I came across The Explorer King while browsing the stacks in the Yosemite Research Library. I’ve wanted to learn more about the early mountaineers in the Sierra Nevada and this biography Clarence King offered just that. I read it cover to cover over three days and generally liked it.
As with all of our heroes, they are ultimately human beings, and thus imperfect.
In “The Explorer King”, Robert Wilson examines the life of Clarence King—the scientist, adventurer, romantic, first superintendent of the United States Geological Survey, and failed businessman of the 1800s Gilded Age. In the process, the author learns that King, while brilliant, was not the incorruptible icon people wanted him to be.
“The Explorer King” covers the first half of Clarence King’s life, which was his most productive in terms of science and adventure. However, the author gives only a chapter of the book to the second half of King’s life—the period when he coasted on his earlier accomplishments and suffered failure after failure in mining speculations.
Concerning Clarence King’s mountaineering accomplishments, the book does an excellent job of retelling the stories and picking apart what really happened from the romantic zeal found in King’s popular writings like his book Mountaineering in the Sierra Nevada. We’ve all had our doubts about some of the early mountaineers in the Sierra, with the back of our minds quietly asking, Did he really do that? For me, that little voice has often spoken up when reading an account of John Muir’s or looking up at one of Mendenhall’s ascents (for example, the Death Couloir on California’s Mt. Morrison).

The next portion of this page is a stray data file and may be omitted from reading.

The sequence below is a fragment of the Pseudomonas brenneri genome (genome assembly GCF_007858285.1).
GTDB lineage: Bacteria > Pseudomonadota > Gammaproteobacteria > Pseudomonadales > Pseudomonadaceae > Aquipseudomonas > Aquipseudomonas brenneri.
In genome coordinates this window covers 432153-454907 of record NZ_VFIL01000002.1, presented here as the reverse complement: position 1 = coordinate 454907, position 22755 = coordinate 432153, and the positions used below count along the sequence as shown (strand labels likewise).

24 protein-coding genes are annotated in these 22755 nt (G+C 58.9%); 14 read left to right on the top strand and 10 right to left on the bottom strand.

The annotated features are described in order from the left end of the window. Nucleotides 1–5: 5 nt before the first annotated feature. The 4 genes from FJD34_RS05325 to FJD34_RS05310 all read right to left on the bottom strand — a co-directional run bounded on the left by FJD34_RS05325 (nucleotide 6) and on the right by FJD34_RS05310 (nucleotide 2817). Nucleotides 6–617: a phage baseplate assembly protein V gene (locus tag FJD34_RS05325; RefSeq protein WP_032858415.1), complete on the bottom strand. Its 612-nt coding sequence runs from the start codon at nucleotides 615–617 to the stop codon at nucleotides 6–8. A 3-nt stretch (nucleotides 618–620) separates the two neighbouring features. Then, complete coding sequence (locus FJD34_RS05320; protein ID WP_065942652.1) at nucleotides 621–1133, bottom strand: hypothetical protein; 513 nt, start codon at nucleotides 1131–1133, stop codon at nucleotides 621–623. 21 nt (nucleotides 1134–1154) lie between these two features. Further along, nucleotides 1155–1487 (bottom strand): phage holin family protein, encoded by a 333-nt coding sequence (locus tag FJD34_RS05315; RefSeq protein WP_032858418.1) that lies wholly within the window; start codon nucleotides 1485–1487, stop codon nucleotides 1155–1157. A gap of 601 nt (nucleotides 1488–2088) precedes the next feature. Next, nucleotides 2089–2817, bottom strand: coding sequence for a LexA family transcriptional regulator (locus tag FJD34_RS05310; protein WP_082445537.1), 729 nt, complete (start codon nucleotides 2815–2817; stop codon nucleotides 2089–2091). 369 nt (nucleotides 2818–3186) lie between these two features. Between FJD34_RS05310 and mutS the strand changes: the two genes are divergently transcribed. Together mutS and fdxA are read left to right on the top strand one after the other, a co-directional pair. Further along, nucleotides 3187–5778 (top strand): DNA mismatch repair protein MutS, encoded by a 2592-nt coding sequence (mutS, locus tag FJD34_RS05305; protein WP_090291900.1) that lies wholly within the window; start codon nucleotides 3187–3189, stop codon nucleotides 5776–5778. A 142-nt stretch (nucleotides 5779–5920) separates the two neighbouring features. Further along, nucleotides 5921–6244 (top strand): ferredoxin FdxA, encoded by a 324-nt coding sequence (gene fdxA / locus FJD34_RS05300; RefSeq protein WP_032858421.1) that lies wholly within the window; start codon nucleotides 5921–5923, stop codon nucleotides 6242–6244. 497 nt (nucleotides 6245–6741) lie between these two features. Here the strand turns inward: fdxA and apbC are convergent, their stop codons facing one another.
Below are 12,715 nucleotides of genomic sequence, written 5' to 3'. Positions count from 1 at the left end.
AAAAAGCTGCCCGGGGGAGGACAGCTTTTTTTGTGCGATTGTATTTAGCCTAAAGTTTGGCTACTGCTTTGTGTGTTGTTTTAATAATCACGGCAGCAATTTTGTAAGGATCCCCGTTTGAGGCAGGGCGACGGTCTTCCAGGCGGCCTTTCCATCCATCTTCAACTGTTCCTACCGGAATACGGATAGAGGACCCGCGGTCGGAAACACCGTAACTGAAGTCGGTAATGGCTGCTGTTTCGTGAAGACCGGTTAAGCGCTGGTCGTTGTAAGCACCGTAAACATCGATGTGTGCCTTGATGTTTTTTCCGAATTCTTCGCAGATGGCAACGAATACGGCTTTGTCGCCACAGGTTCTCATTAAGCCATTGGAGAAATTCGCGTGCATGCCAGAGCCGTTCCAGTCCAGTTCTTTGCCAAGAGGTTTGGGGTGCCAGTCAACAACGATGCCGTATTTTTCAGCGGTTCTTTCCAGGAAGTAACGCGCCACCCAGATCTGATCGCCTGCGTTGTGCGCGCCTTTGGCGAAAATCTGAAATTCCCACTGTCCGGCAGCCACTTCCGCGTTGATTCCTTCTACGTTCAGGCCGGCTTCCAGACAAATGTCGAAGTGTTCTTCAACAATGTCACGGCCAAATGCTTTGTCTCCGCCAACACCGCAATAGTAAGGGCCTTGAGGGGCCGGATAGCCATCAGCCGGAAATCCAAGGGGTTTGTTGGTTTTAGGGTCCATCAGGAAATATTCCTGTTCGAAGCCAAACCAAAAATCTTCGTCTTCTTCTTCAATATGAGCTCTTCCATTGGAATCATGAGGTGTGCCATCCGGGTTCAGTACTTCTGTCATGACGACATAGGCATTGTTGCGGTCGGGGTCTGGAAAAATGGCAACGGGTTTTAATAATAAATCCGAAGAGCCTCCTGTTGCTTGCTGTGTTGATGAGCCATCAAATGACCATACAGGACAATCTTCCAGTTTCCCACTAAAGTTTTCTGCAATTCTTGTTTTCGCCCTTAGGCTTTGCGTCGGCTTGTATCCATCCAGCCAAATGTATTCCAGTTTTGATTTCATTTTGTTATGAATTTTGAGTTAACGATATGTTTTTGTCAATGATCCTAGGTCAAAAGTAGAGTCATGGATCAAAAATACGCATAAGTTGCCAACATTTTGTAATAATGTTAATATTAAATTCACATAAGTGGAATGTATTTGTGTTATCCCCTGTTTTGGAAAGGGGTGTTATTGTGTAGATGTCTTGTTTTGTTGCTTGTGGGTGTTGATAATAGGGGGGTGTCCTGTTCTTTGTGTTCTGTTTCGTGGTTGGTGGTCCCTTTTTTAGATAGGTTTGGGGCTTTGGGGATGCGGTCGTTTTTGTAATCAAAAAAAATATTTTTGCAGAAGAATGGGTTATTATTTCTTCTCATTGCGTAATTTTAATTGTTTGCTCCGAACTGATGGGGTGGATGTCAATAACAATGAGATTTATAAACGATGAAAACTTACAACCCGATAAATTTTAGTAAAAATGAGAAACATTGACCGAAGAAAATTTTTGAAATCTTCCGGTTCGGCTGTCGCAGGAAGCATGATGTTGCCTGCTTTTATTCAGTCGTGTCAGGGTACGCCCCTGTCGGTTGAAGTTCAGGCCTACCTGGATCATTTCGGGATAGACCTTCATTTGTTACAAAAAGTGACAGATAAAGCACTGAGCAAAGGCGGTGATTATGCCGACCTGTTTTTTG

I enjoyed the retelling of King’s and Gardner’s first ascent of Yosemite’ Mount Clark. The book also includes accounts of the first ascents of Mount Gardiner, Mount Brewer, and Mount Tyndall.
The book briefly investigates King’s secret second life. He was married to an African-American woman who had been the maid at one of his friend’s homes. The two were married for 15 years until King’s death and had a family together. The marriage was only revealed after his death. I wanted more details of this relationship and its aftermath, but the author only gives superficial coverage to this part of King’s life.
Overall, it is a good book, though, for the mountaineer who is a reader, there will be some slow parts.